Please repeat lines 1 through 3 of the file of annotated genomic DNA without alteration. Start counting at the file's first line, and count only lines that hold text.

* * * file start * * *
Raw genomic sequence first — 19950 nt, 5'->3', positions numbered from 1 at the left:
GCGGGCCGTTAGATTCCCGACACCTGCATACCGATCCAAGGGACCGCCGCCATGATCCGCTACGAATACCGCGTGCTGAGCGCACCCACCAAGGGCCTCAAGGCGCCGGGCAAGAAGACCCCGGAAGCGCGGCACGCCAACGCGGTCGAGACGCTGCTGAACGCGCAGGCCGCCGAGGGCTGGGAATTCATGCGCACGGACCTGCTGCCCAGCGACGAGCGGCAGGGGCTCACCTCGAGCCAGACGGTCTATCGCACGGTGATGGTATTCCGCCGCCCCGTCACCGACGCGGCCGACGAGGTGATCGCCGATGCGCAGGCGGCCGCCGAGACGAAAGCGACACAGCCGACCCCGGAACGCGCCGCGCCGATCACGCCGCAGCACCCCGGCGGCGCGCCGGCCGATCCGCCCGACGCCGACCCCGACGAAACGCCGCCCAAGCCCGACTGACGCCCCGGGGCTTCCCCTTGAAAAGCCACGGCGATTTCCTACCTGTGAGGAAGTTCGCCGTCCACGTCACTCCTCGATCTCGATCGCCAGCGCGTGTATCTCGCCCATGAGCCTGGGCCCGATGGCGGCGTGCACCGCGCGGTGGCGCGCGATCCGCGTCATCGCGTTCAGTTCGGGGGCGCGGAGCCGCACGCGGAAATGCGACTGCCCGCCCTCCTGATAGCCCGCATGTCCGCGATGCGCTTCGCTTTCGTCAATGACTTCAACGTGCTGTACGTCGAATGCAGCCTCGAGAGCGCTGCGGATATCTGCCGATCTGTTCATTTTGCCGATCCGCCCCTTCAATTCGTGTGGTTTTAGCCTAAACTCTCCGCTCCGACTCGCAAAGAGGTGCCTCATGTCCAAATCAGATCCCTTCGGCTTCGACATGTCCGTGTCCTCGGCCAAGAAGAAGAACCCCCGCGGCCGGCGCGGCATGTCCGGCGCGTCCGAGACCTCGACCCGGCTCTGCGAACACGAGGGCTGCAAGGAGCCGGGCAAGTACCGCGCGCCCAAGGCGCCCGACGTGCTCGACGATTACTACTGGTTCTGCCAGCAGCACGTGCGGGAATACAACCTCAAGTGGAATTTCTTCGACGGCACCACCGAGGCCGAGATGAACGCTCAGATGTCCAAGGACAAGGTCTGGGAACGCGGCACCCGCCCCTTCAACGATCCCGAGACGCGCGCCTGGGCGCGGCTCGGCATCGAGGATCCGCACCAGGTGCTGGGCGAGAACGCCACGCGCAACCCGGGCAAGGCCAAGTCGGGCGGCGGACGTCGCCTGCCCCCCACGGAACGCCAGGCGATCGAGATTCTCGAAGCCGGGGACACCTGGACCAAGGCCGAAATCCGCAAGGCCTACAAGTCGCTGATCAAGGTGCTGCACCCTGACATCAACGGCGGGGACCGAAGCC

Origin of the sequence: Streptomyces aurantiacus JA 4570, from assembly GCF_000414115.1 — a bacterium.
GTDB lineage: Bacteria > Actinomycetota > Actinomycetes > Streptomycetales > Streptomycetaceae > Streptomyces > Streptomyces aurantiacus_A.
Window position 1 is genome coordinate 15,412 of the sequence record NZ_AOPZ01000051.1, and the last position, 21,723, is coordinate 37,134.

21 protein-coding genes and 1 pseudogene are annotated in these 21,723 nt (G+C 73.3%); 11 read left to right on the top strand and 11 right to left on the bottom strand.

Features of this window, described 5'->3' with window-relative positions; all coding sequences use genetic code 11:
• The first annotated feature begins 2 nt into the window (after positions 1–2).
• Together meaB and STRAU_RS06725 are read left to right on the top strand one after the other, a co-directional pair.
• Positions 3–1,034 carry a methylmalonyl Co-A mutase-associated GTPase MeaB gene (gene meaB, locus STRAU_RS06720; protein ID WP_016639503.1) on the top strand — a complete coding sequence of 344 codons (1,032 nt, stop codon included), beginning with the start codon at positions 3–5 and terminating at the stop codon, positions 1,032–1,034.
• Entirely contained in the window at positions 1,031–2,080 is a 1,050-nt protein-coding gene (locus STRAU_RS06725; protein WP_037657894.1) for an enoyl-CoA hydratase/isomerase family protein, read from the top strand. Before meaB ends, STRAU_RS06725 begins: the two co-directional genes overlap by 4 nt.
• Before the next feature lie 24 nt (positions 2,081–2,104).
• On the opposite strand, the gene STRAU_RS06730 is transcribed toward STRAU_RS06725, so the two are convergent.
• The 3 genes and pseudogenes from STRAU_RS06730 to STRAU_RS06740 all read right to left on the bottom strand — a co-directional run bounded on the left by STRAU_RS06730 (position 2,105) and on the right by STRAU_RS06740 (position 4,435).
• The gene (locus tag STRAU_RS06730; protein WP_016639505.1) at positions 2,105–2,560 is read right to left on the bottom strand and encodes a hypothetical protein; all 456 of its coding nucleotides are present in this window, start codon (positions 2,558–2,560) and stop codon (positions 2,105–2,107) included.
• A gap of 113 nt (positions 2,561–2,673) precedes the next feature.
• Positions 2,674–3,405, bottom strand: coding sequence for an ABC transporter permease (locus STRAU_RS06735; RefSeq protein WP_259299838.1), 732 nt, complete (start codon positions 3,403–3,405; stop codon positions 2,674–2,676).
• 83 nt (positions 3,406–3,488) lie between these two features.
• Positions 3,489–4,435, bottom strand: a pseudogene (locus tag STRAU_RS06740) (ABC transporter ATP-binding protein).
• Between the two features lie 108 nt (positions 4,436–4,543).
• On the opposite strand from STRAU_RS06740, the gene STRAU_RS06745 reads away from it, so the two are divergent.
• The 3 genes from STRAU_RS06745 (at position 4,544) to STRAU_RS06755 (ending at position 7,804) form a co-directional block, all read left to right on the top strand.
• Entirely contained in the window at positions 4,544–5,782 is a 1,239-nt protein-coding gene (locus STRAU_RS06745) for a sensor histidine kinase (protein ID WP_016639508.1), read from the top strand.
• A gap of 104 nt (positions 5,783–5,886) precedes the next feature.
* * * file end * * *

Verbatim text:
Raw genomic sequence first — 19950 nt, 5'->3', positions numbered from 1 at the left:
GCGGGCCGTTAGATTCCCGACACCTGCATACCGATCCAAGGGACCGCCGCCATGATCCGCTACGAATACCGCGTGCTGAGCGCACCCACCAAGGGCCTCAAGGCGCCGGGCAAGAAGACCCCGGAAGCGCGGCACGCCAACGCGGTCGAGACGCTGCTGAACGCGCAGGCCGCCGAGGGCTGGGAATTCATGCGCACGGACCTGCTGCCCAGCGACGAGCGGCAGGGGCTCACCTCGAGCCAGACGGTCTATCGCACGGTGATGGTATTCCGCCGCCCCGTCACCGACGCGGCCGACGAGGTGATCGCCGATGCGCAGGCGGCCGCCGAGACGAAAGCGACACAGCCGACCCCGGAACGCGCCGCGCCGATCACGCCGCAGCACCCCGGCGGCGCGCCGGCCGATCCGCCCGACGCCGACCCCGACGAAACGCCGCCCAAGCCCGACTGACGCCCCGGGGCTTCCCCTTGAAAAGCCACGGCGATTTCCTACCTGTGAGGAAGTTCGCCGTCCACGTCACTCCTCGATCTCGATCGCCAGCGCGTGTATCTCGCCCATGAGCCTGGGCCCGATGGCGGCGTGCACCGCGCGGTGGCGCGCGATCCGCGTCATCGCGTTCAGTTCGGGGGCGCGGAGCCGCACGCGGAAATGCGACTGCCCGCCCTCCTGATAGCCCGCATGTCCGCGATGCGCTTCGCTTTCGTCAATGACTTCAACGTGCTGTACGTCGAATGCAGCCTCGAGAGCGCTGCGGATATCTGCCGATCTGTTCATTTTGCCGATCCGCCCCTTCAATTCGTGTGGTTTTAGCCTAAACTCTCCGCTCCGACTCGCAAAGAGGTGCCTCATGTCCAAATCAGATCCCTTCGGCTTCGACATGTCCGTGTCCTCGGCCAAGAAGAAGAACCCCCGCGGCCGGCGCGGCATGTCCGGCGCGTCCGAGACCTCGACCCGGCTCTGCGAACACGAGGGCTGCAAGGAGCCGGGCAAGTACCGCGCGCCCAAGGCGCCCGACGTGCTCGACGATTACTACTGGTTCTGCCAGCAGCACGTGCGGGAATACAACCTCAAGTGGAATTTCTTCGACGGCACCACCGAGGCCGAGATGAACGCTCAGATGTCCAAGGACAAGGTCTGGGAACGCGGCACCCGCCCCTTCAACGATCCCGAGACGCGCGCCTGGGCGCGGCTCGGCATCGAGGATCCGCACCAGGTGCTGGGCGAGAACGCCACGCGCAACCCGGGCAAGGCCAAGTCGGGCGGCGGACGTCGCCTGCCCCCCACGGAACGCCAGGCGATCGAGATTCTCGAAGCCGGGGACACCTGGACCAAGGCCGAAATCCGCAAGGCCTACAAGTCGCTGATCAAGGTGCTGCACCCTGACATCAACGGCGGGGACCGAAGCC

Origin of the sequence: Streptomyces aurantiacus JA 4570, from assembly GCF_000414115.1 — a bacterium.